Second OTC Opioid Overdose Reversal Medication Approved by FDA


The approval of RiVive naloxone hydrochloride nasal spray for nonprescription use provides another tool to help quickly reverse the effects of opioid overdose.

The FDA has approved another OTC opioid overdose reversal medication following the historic approval of Narcan (Emergent BioSolutions) nasal spray for nonprescription use in March 2023. RiVive (Harm Reduction Therapeutics) 3 mg naloxone hydrochloride nasal spray is now the second emergency treatment for known or suspected opioid overdose to gain approval for nonprescription use.1

“We know naloxone is a powerful tool to help quickly reverse the effects of opioids during an overdose. Ensuring naloxone is widely available, especially as an approved OTC product, makes a critical tool available to help protect public health,” said FDA Commissioner Robert M. Califf, MD, in a press release. “The agency has long prioritized access to naloxone products, and we welcome manufacturers of other naloxone products to discuss potential nonprescription development programs with the FDA.”1

The FDA approval of RiVive was supported by findings from a study that demonstrated similar levels of the drug are able to reach the bloodstream as an approved prescription naloxone product. RiVive was also shown to be safe and effective for use as directed in its labeling. Further, the FDA said that Harm Reduction Therapeutics provided data showing that consumers can understand how to use RiVive safely and effectively without the supervision of a health care professional.

RiVive nasal spray use in those dependent on opioids may result in severe opioid withdrawal characterized by body aches, diarrhea, increased heart rate, fever, runny nose, sneezing, goose bumps, sweating, yawning, nausea or vomiting, nervousness, restlessness or irritability, shivering or trembling, abdominal cramps, weakness, and increased blood pressure, according to the FDA.

High rates of opioid-related deaths are a major issue in the United States and were only exacerbated by the COVID-19 pandemic. CDC data show that 107,000 Americans died from a drug overdose in 2021, of which more than 70,000 were the result of synthetic opioids containing fentanyl.2

Other research has found a 113% increase in the “Years of Life Lost” (YLL) among adolescents and youth in the United States due to unintentional drug overdose. YLL is the difference between the age at which a person dies and their expected remaining lifespan, according to researchers at the Ohio State University Wexner Medical Center.2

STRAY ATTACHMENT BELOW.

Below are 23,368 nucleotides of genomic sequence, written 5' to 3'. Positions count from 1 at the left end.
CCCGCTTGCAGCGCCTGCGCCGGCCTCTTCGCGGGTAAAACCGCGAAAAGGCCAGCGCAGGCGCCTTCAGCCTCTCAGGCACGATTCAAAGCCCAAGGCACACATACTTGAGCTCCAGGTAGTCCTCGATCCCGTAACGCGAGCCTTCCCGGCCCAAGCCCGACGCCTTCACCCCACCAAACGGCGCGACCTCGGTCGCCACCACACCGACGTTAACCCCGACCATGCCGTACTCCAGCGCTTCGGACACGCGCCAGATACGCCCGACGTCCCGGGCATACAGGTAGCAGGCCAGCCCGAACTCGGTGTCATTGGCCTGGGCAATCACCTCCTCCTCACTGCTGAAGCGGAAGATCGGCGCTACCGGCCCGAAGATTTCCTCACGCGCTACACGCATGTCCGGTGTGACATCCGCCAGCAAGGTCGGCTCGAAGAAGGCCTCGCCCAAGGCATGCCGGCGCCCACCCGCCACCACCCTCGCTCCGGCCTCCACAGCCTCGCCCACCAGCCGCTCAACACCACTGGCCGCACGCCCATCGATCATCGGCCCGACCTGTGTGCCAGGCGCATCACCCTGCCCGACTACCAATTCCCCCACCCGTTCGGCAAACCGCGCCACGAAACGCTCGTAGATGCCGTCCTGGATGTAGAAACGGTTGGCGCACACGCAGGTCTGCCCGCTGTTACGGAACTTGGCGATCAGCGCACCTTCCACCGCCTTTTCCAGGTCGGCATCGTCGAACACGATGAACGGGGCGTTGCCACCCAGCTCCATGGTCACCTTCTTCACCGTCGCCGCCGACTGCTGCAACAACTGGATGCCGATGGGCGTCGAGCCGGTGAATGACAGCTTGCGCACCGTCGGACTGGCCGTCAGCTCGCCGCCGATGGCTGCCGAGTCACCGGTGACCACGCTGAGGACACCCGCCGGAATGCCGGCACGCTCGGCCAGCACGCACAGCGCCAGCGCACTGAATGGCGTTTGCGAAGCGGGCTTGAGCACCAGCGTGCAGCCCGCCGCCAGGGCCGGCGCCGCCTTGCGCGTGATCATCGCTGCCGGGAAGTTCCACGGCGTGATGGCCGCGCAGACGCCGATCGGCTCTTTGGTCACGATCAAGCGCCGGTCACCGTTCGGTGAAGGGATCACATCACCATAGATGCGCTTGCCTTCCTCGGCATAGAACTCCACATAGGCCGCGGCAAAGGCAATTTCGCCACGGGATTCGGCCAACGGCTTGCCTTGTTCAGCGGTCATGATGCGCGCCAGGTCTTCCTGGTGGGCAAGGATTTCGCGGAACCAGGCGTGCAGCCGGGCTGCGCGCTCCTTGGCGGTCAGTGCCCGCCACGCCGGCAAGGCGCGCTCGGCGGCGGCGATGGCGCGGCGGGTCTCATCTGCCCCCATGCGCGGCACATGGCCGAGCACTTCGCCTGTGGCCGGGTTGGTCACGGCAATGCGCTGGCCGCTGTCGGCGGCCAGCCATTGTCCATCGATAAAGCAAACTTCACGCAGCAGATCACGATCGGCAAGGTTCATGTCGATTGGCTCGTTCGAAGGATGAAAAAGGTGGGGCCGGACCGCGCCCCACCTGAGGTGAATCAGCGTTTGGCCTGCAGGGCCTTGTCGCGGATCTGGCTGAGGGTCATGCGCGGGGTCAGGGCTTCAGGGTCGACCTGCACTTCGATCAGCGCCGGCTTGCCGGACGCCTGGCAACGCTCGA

Their study found that the number of adolescent YLL to unintentional drug overdose more than doubled from 39,579 in 2019 to 84,179 in 2020, after remaining relatively stable between 2016 and 2019.Synthetic opioids, including primarily illicitly manufactured fentanyl, contributed to 68,356 YLL, compared to 26,628 in 2019. Additionally, YLL to unintentional overdose during 2020 was higher for males (59,274) than females (24,905).2

The cost of naloxone can vary depending on several factors, including the formulation, dose, pharmacy, and location. Without insurance, the price for a single dose of naloxone can range from approximately $120 to $150 or more, depending on the specific product and where it is purchased.3 It is crucial to bring awareness to patients about how pharmacies can provide discounts, and how those who cannot afford naloxone may be eligible for further financial aid.4

The timeline for availability and the price of RiVive will be determined by the manufacturer, the FDA noted.


1. FDA Approves Second Over-the-Counter Naloxone Nasal Spray Product. FDA. News release. July 28, 2023. Accessed July 28, 2023.

2. ‘Years of Life Lost’ to unintentional drug overdose in adolescents spikes during pandemic. News release. Ohio State University Wexner Medical Center. September 13, 2022. Accessed July 28, 2023.

3. Evoy KE, Hill LG, Davis CS. Considering the Potential Benefits of Over-the-Counter Naloxone. Integr Pharm Res Pract. 2021;10:13-21. Published 2021 Feb 15. doi:10.2147/IPRP.S244709. Accessed July 28, 2023.

4. Martinez C, et al. Changing the Game: Pharmacy Students' Perspective on Naloxone OTC Approval. Pharmacy Times. Published April 23, 2023. Accessed July 28, 2023.

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